A landlord has taken to the Landlord Referencing forum to discuss her concerns over media coverage of right to rent checks.
Mary Latham identified a specific story published in the Independent on Sunday that made her “really cross.”
She explained that the story made it seem that landlords are “shunning foreigners because of their accents,” due to the Immigration Act 2014.
The article stated: “Landlords are preparing to turn away tenants just because they have a foreign accent, as a consequence of new rules making it an offence to let rooms to illegal migrants.
“The new rules are already leading landlords to discriminate between applicants on the basis of their background, according to campaigners scrutinising the pilot scheme in the Midlands, where the policy is being tested before being rolled out nationally.
“The Joint Council for the Welfare of Immigrants (JCWI) is surveying landlords and tenants in the pilot area, where the rules have been in force since December 2014.
“It found that tenants are now being charged an extra £100 in administration fees, and landlords admitted they are less likely to offer a viewing to anyone who needed time to produce their paperwork.”1
Mary responded by describing the accompanying photograph to the article. She says that it was taken “in a road that I know very well, and where students from the University of Birmingham occupy most of the properties.”
She then explained that 10.5% of students at the University are from overseas, and are “welcomed by landlords.” She says she has not witnessed “evidence of discrimination and landlords have been letting since December, when right to rent legislation began in Birmingham for the academic year, which begins in September.”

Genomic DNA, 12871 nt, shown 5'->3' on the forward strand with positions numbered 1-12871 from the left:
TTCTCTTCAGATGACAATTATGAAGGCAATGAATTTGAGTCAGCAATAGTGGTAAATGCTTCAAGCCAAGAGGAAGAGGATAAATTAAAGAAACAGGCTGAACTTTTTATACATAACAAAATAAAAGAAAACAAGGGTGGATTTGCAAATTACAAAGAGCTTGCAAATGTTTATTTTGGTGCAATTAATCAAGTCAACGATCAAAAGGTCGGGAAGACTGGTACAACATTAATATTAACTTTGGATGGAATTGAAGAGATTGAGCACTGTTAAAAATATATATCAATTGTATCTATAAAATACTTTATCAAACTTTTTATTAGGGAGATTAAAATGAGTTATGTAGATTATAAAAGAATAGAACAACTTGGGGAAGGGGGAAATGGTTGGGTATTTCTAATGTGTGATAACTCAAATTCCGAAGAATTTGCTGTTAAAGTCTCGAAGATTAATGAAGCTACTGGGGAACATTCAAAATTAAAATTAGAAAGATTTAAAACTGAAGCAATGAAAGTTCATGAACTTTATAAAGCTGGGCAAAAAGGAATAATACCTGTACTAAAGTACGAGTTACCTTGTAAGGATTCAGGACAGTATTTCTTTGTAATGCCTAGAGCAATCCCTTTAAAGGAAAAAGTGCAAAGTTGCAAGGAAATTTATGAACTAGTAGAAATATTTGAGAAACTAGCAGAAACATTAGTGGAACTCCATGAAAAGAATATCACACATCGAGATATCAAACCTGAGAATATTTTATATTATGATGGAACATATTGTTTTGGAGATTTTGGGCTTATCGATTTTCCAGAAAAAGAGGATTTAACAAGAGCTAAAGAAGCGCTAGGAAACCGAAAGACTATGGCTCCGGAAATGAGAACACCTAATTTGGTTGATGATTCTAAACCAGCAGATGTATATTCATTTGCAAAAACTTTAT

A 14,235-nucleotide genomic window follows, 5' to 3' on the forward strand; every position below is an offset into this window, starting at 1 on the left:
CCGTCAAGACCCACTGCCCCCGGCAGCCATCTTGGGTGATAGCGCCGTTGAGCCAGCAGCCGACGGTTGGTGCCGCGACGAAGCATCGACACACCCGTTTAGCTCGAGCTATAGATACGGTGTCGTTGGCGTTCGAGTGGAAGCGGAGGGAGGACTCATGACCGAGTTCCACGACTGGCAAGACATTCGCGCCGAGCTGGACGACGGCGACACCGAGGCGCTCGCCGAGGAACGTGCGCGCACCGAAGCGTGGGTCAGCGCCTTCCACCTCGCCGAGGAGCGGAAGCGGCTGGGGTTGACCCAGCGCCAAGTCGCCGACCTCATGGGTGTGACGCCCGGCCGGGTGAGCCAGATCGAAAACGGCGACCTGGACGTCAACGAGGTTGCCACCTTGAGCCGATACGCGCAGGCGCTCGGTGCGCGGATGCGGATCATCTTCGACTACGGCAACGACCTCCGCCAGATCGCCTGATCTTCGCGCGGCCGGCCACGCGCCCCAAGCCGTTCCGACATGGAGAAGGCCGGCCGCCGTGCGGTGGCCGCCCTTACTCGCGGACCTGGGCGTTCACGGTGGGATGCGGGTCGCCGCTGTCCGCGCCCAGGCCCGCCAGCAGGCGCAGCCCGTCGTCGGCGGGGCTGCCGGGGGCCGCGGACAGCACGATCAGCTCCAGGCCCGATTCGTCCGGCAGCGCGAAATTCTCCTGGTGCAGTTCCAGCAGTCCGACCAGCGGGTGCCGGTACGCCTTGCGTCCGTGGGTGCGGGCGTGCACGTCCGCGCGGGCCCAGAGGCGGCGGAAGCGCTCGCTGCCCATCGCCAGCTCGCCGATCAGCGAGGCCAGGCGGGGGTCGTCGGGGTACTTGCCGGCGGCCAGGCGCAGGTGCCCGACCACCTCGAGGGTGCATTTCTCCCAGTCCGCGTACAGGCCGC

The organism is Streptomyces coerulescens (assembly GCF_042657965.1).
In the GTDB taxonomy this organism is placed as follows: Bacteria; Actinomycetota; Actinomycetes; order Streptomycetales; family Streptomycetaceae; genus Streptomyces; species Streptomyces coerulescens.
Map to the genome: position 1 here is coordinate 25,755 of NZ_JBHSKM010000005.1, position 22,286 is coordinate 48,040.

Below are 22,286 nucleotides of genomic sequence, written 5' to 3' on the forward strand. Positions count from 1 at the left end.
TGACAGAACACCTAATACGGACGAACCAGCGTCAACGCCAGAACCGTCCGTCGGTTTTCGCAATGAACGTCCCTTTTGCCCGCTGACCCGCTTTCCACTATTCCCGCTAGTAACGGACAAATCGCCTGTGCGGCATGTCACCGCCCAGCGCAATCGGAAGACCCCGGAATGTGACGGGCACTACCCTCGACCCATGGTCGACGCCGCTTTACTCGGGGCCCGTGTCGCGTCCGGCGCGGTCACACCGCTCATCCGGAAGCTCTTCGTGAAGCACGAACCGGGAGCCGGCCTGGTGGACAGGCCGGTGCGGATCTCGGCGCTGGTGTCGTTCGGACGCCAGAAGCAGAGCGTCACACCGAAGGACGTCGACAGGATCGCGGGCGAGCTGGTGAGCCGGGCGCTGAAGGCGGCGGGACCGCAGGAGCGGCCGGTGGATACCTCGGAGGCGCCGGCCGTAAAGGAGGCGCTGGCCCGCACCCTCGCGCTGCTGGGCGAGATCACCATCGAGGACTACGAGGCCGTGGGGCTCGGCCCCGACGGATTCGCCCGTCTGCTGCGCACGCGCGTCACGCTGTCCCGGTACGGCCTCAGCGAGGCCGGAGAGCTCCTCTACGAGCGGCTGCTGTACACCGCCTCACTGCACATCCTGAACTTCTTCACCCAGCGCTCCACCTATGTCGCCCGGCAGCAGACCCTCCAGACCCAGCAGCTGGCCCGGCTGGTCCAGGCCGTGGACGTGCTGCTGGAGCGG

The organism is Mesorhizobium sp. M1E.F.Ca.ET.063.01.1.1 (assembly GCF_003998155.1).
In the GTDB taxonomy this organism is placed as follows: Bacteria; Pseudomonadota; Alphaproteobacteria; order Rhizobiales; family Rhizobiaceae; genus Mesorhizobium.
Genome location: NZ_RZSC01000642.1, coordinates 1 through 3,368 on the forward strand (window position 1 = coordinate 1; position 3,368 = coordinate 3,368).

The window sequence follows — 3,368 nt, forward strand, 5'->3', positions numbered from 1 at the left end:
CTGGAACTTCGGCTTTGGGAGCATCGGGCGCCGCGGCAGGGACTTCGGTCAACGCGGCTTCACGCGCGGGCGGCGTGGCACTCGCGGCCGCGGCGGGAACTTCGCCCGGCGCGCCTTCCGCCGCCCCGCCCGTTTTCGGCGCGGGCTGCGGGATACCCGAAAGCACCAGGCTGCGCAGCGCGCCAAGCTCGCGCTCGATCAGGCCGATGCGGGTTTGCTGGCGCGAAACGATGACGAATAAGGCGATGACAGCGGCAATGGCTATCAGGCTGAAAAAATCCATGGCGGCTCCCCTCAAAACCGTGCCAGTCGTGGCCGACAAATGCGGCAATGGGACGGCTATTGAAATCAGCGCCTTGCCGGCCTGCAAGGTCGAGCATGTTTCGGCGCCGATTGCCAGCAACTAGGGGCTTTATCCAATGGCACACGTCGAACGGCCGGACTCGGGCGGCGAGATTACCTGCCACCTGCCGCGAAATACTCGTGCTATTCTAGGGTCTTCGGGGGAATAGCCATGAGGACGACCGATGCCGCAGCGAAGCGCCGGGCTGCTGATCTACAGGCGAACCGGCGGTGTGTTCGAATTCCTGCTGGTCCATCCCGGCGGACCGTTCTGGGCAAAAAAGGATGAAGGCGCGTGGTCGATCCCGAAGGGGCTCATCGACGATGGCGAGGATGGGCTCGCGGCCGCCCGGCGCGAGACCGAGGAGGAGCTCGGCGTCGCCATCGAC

Mary details how the changes affect landlords: “Landlords must take a copy of a document which shows that a prospective tenant has the legal right to be in the UK and we cannot discriminate; overseas visitors, particularly students, are used to producing their documents, and have no problem in doing so, therefore it is very unlikely that they will need time to produce their paperwork.
“In fact, from my experience it is more likely that a person who was born in the UK will not have the document to prove it, or at least will not have the document with them at viewing, and this may well cause delays for them while they send home for a birth certificate or similar document.
“The legislation is new and it will take time for tenants born in the UK to become used to carrying documents. It is because landlords are not discriminating that problems may occur and it certainly has nothing at all to do with applicants having foreign accents.”
She says that it is media coverage such as the Independent on Sunday article that “causes issues between landlords/letting agents and tenants, and it’s time that the media behaved in a more responsible way.”
She calls for more proof: “If and when there is evidence, I mean facts and figures, which show that overseas visitors cannot access the private rented sector, we would need to address the problem, but at this moment in the first roll out areas of the West Midlands there is not a problem, and we don’t need the media to cause one.”
Mary explains what she has done to help: “I have spoken at several events in the West Midlands, and I have run nine seminars to explain what landlords need to do to comply with this legislation, and at none of these events have landlords spoken about refusing overseas visitors; once they understood the legislation, landlords made plans to change their tenant referencing process to comply.”1
Right to rent checks are expected to roll out nationwide this year.